I arrived in Guanajuato yesterday, and am as enthralled with this town as I was with San Miguel. Another UNESCO World Heritage Site, Guanajuato is the capital of the state of the same name. Founded in 1559, it is a former silver mining city and home to the La Valenciana mine.

The historic center of Guanajuato has a distinct European flavor with hundreds of narrow cobblestone callejones (alleyways) running up and down the hillside. Shady plazas are dotted with sidewalk cafés, museums, theaters, markets and historic monuments. The buildings throughout the city are fine examples of neoclassical- and baroque-style colonial architecture. An underground network of tunnels runs beneath the city helping to control the flow of traffic.

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Later that evening, I was so excited to return to my hotel (located next to the Jardin, right in the center of the city), and find that there were people dancing salsa and bachata right out in front. I could have stood there for hours just watching these dancers, so enchanting they were.

After exploring the city on foot, I was able to arrange a private walking tour this morning with a professor from the University of Guanajuato. I thought it was a fitting end to my time in Mexico, as I noticed that everyone kept greeting Salvador, my guide, as we wandered through the streets of Guanajuato. Similar to the time I spent with Rafael in San Miguel, I felt like I was with a local celebrity. Salvador was born and raised in Guanajuato, and it seemed that his knowledge was infinite. I had originally booked a two hour tour, but was enjoying my time with him so much that I ended up extending it to three and a half hours.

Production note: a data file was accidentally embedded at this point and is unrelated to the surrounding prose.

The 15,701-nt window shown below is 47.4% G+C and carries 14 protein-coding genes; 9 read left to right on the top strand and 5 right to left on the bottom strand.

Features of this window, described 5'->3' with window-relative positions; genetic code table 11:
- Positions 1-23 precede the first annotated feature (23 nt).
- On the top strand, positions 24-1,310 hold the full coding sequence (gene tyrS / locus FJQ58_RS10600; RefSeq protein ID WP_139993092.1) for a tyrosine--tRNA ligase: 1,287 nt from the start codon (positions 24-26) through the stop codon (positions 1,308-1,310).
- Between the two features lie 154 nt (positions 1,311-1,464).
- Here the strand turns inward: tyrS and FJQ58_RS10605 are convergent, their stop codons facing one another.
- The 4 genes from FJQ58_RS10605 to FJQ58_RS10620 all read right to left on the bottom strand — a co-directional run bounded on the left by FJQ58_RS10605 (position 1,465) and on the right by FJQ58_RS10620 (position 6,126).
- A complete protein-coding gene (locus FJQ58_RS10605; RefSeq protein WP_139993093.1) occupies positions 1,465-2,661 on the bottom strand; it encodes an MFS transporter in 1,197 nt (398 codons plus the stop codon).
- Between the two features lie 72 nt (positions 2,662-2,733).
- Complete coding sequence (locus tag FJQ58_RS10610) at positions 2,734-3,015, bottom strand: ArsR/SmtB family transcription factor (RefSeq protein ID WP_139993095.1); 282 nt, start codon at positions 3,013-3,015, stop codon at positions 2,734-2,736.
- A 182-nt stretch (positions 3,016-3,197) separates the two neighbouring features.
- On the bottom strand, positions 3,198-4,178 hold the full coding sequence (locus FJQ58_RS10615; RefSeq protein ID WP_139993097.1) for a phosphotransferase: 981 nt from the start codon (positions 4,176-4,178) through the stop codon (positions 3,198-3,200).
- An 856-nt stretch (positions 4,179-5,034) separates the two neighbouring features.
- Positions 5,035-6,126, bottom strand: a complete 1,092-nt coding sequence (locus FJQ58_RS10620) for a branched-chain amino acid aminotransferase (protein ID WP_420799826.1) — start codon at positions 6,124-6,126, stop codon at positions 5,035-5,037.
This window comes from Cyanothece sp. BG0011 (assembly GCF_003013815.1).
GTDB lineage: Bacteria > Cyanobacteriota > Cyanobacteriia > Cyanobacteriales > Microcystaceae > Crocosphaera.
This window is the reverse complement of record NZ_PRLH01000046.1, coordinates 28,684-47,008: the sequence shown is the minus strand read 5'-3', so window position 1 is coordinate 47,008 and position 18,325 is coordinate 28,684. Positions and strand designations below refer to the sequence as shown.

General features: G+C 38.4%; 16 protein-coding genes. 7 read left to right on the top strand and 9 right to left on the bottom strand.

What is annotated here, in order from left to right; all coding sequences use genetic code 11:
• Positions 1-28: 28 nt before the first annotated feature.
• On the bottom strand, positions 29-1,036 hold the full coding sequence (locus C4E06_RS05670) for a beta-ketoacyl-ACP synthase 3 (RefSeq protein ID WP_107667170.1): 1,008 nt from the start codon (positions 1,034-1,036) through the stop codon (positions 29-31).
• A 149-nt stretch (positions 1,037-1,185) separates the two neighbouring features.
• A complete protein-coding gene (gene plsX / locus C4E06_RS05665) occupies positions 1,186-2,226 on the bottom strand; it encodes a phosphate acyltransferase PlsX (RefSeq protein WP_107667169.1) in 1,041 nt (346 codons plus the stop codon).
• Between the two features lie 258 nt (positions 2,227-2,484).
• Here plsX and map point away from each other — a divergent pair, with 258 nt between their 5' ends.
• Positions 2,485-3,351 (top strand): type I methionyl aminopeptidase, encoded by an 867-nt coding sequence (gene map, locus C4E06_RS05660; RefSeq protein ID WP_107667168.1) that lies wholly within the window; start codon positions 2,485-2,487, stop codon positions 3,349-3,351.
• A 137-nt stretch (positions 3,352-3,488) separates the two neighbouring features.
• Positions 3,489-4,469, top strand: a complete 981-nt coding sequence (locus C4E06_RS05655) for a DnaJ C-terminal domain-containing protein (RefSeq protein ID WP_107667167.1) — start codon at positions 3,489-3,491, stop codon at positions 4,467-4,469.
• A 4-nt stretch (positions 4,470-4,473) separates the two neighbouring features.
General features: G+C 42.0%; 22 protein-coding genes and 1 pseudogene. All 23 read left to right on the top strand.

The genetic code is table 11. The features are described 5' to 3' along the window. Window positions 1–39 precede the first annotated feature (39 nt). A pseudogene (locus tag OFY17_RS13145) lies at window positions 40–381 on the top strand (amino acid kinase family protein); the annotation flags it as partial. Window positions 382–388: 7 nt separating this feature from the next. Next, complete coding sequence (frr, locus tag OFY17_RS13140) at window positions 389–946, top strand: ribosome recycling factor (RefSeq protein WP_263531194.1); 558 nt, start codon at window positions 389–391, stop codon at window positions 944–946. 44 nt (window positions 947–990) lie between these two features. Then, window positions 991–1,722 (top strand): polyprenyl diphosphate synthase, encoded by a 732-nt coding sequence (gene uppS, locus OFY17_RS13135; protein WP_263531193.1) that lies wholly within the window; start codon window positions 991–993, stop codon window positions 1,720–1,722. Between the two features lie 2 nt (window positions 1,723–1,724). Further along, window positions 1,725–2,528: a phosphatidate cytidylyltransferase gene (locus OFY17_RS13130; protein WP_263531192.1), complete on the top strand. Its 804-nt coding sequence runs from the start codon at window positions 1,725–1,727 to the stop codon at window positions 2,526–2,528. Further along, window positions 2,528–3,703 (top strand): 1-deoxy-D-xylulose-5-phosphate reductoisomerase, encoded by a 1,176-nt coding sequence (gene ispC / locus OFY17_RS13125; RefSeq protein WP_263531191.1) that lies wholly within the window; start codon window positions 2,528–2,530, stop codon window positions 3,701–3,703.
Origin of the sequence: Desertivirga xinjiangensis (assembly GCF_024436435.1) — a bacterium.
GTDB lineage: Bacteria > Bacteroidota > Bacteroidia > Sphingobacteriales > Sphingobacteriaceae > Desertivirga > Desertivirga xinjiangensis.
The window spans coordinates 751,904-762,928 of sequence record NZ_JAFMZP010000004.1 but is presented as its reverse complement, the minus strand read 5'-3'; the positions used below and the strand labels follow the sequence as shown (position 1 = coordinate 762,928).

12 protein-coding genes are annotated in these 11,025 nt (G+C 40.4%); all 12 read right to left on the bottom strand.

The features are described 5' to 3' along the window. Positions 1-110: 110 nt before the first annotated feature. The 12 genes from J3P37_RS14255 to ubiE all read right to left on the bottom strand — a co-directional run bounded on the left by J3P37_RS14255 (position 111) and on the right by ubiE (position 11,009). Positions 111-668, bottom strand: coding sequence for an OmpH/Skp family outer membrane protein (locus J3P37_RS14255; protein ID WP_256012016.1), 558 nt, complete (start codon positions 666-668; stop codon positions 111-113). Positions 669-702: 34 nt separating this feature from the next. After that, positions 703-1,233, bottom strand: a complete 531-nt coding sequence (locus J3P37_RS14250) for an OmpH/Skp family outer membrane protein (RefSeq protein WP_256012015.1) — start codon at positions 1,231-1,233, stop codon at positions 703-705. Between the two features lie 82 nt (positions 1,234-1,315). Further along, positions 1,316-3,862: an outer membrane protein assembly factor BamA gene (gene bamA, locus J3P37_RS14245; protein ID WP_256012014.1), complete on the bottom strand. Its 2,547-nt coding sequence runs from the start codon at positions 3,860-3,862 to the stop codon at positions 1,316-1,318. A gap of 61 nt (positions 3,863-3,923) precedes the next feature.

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Among the highlights of my tour was the Teatro Juarez, the Diego Rivera Museum, the Mercado, the Don Quixote Museum, and the Callejon del Beso.

Famed Mexican muralist Diego Rivera was born in Guanajuato where his former home has been converted into an excellent museum. I quickly discovered that Salvador used to live in Diego’s former home before it was turned into a museum, and that he has also written a book about Diego Rivera. His knowledge on the topic (and also the information he shared about Frida Kahlo and Diego’s five other wives) was priceless.

The city is also home to a large student population, many of whom attend the Universidad de Guanajuato (Guanajuato University), one of the oldest universities in the state. Located next door to the university is an art museum.

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I am so sad to be leaving Mexico tomorrow, but I also know that I will be back soon to explore this beautiful country. The people have made me feel so welcome, and I can’t wait to practice some of the Spanish words and phrases that I have picked up while I’m here. Mexico will always hold a special place in my heart, that is for sure.

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